And yet, I have definitely seen God working in that loneliness. We have truly learned to turn to Him in ways we otherwise wouldn't have. During times when we have desperately sought wise counsel and come up empty, we have learned first hand the truth of Jesus as the "Wonderful Counselor" spoken of in Isaiah 9:6. During times when I have ached for a hug and wise words from my dad, God has shown Himself faithful as the "Father to the Fatherless" promised in Psalm 68:5. In the times when my heart has broken over the pain my children were going through, when I have felt so woefully inadequate as a parent to deal with that pain, God has reminded me that He watched His innocent Child go through unimaginable pain...and that He went through that pain because of His love for *us*. He has reminded me in those times that He loves my children even more than I ever could...and that He is in control and is working His plan for good in their lives.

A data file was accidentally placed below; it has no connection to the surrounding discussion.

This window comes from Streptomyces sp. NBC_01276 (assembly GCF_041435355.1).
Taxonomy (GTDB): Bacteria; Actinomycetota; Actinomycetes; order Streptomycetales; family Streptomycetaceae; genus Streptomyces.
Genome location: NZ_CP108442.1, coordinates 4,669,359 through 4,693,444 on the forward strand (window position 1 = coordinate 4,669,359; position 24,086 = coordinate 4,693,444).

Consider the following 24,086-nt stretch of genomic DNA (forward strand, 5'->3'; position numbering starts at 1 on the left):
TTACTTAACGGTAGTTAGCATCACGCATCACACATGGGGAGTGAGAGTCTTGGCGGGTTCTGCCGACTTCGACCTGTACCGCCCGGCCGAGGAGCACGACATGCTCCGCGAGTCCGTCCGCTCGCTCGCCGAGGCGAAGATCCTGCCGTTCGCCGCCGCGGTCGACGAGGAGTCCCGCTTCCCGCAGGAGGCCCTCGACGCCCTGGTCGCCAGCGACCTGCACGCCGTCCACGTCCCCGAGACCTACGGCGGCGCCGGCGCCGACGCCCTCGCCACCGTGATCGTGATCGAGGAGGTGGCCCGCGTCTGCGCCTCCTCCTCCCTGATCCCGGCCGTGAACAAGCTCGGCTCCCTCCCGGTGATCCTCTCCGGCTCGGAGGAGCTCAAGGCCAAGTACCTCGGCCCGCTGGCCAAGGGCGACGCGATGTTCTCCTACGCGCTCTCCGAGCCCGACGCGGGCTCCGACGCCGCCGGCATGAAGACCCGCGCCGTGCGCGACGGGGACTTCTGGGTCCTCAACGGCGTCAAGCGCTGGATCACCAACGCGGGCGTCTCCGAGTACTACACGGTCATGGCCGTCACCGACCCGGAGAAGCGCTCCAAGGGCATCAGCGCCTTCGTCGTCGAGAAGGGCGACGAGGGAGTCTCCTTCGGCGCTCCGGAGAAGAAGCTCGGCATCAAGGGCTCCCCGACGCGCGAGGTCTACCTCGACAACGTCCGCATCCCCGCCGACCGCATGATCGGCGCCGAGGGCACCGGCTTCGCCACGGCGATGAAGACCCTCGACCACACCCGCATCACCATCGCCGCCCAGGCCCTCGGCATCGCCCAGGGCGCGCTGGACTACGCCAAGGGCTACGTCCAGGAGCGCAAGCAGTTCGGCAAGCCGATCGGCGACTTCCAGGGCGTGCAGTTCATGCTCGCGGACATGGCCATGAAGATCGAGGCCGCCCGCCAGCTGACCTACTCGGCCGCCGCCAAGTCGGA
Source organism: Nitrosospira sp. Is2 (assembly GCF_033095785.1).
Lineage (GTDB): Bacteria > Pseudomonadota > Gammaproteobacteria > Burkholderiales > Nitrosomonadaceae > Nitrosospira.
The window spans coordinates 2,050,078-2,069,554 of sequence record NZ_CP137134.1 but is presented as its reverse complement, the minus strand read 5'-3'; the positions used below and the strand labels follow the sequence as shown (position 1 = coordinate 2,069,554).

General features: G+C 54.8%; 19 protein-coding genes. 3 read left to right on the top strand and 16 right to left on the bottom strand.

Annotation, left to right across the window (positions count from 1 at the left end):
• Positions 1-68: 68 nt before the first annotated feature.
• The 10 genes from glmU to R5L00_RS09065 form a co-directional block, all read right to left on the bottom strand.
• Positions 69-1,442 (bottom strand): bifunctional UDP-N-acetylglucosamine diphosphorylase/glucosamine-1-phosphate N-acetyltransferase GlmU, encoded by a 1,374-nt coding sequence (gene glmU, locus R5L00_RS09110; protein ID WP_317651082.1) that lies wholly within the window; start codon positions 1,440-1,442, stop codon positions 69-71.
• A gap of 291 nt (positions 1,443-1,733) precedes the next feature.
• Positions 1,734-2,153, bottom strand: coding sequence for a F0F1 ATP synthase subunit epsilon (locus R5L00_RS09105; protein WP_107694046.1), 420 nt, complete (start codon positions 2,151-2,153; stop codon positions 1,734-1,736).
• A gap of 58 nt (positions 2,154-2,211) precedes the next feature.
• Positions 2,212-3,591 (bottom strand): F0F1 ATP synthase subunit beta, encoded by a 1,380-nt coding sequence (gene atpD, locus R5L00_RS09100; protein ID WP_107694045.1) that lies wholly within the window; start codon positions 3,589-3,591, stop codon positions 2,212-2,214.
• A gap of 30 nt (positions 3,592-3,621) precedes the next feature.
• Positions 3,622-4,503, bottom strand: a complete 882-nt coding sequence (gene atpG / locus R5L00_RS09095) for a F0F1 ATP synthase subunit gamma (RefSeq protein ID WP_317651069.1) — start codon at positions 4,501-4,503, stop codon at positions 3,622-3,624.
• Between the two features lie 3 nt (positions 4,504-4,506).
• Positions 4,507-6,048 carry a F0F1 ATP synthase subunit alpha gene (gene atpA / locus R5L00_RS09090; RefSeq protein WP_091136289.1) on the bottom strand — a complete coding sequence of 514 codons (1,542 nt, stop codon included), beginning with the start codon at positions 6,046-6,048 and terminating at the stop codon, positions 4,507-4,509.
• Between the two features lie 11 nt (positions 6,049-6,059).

I am so very thankful for my husband, my travelling companion on this journey neither of us could ever have foreseen, and which we would never have chosen. I am so thankful for the handful of people who didn't have to walk this road with us, but who have chosen (or been chosen to :)) walk along-side us as burden-sharers. And I am, albeit a bit hesitantly, thankful for the gift of loneliness...one which would never have gone on any wishlist, and yet *is* still, amazingly, a gift.

To see others' thoughts on this week's In "Other" Words quote, visit Patricia at Typing One-Handed. Thanks to Patricia for hosting this week, and to Loni at Writing Canvas for her leadership of In "Other" Words. I'm excited to now be part of the In "Other" Words hostess team, and looking forward to hosting on September 29!


Tour de Force Blog Tour